Signs of an Aggressive Dog

By Lynn Roberts, DVM

 

Q: What are the most basic signs that tell me a dog may be aggressive?

A: A dog’s motivation to bite might vary from case to case.  In general, the three most common types of aggression people need to be aware of are fear aggression, territorial aggression and dominance aggression.  All three present themselves differently and induce a dog to bite in different situations.  Therefore I will go over all three types and give you behaviour to watch out for that may indicate that a pet in your care may bite you as a result of one of these forms of aggression.

 

1. Fear Aggression: – Fear aggressive dogs may bite if they encounter an unfamiliar person or a person who engages in behaviours that induce fear, such as abrupt approaches.  Fearful dogs engage in typical behaviours, such as lowered body posture and tail position, ears pointing backwards and commissures of the mouth pulled back (fearful grin).  Single bites or snaps followed by withdrawal and submissive behaviours are common with fear aggression.  A person should not hug, stare at, punish or make any overt action toward this type of dog.  Speak in a calm manner and let the dog come to you.  If the dog is not exhibiting the typical postures of fear, reward the dog with a treat.  This will help reduce his/her fear on subsequent visits.

 

2. Dominance Aggression: – This type of aggression occurs typically if the dog is challenged over a resource that it values enough to engage in a fight.  The motivation to show aggression can vary between individuals as well as from situation to situation.  Dominant aggressive dogs engage in typical behaviours such as staring, head up, tail up, stiff gait, growling and baring the teeth.  These dogs resent being reached out to, patted on the head, pushed off favoured sleeping sites and having their food approached.  With this type of aggression, the bites tend to be multiple and severe. I advise anyone presented with a dog with this type of aggression to be very, very careful.  Avoid standing over or staring at the dog, petting the dog for prolonged periods (especially on the head or back), verbal or physical reprimands, removing an item from the dog or being close to food or food-related toys.  If a dog is showing any of these signs of aggression upon your first interview, take this very seriously. Severe physical harm to you may not be worth this particular client and his/her pet.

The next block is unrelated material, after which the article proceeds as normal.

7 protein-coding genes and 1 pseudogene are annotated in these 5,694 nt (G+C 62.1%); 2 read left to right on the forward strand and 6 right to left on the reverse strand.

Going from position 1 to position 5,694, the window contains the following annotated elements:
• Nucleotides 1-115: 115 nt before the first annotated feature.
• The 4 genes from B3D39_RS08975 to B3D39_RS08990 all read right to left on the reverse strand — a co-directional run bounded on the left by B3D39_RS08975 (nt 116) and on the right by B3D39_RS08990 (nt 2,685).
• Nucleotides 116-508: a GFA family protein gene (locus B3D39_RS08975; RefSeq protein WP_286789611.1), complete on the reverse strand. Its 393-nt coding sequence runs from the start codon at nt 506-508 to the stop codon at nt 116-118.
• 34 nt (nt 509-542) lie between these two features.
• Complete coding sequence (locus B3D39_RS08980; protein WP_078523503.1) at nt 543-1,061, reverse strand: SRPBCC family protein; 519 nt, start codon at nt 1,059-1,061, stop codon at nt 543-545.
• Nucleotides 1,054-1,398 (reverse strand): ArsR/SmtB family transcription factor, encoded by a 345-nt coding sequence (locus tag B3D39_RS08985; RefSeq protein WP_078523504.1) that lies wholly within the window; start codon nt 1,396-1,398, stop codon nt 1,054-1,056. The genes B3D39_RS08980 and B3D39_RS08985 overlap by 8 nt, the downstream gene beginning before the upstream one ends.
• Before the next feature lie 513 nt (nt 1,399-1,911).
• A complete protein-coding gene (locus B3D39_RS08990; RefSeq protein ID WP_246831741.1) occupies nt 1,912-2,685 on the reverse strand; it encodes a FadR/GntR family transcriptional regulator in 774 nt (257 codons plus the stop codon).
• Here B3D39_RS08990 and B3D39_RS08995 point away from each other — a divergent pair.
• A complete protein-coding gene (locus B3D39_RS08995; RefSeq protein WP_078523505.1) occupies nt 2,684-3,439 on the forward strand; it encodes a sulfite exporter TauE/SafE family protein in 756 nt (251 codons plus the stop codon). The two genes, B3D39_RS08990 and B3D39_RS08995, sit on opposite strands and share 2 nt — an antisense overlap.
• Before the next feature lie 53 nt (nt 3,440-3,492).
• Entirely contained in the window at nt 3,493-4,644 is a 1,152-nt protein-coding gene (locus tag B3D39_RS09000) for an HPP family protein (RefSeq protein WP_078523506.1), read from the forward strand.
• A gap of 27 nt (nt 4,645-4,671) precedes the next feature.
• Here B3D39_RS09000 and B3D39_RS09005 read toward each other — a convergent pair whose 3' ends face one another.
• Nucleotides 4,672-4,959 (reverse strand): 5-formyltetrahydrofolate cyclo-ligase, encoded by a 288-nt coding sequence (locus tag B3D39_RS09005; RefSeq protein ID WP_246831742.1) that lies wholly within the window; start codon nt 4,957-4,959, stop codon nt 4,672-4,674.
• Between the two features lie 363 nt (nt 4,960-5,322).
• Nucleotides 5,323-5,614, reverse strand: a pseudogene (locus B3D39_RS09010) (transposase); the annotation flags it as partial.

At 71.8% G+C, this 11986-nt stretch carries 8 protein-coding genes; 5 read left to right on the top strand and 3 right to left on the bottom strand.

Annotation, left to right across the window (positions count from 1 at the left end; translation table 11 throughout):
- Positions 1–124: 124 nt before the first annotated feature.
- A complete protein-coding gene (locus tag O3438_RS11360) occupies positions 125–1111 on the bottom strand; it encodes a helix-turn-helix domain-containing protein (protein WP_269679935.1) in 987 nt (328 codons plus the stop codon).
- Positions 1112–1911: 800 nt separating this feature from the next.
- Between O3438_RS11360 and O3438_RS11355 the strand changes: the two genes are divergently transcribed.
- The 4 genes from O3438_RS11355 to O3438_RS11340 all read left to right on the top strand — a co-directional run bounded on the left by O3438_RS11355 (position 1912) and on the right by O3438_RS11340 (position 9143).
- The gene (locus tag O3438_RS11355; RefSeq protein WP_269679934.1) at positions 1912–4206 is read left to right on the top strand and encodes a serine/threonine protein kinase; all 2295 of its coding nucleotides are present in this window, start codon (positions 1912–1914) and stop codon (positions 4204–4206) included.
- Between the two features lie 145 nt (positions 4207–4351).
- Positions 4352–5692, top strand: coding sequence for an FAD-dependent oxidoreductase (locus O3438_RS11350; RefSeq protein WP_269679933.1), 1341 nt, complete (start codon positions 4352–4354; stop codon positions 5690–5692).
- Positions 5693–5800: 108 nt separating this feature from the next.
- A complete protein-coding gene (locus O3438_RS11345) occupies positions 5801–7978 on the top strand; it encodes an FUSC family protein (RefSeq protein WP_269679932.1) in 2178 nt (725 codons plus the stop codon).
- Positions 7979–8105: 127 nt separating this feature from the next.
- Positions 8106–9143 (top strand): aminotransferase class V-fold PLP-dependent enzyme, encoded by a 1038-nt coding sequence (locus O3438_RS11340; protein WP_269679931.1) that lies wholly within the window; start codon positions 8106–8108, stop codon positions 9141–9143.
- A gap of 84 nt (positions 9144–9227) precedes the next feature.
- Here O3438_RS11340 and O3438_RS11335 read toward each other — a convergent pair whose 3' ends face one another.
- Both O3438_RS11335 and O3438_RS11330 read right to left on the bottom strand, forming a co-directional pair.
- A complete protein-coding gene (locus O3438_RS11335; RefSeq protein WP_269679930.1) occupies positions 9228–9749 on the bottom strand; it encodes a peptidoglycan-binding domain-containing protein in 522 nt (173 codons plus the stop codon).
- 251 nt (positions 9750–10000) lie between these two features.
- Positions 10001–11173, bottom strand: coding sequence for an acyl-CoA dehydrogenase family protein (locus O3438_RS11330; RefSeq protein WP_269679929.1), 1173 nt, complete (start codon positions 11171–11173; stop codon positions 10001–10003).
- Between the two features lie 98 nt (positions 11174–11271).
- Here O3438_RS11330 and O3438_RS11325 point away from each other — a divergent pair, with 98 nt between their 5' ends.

3. Territorial Aggression: – Territorial aggression is fundamentally protective and may therefore be partly fear-based.  The fear response is triggered by the perceived threat to a highly valued resource-the dog’s “home turf”.  Territorial aggression usually occurs in a specific area that the dog guards.  That area may vary in location and size.  Some dogs react aggressively if a person approaches their crate or bed.  Others show aggression towards intruders in the house, the garden or the area that surrounds the owner’s home.  Typical body behaviours can be the same as fear aggression (i.e. lowered body/tail posture and ears laid back) or in some cases that of dominance aggression (i.e. staring, head/tail up, stiff gait).  If the dog is known to be territorial over his bed or crate, it is best as a person to avoid these areas.  A dog that is territorially aggressive towards intruders in the home may not be a pet that can be cared for by a pet sitter.  Bites are typically a single quick bite or snap and these dogs usually withdraw afterward.  Unfortunately, territorial aggression tends to worsen over time.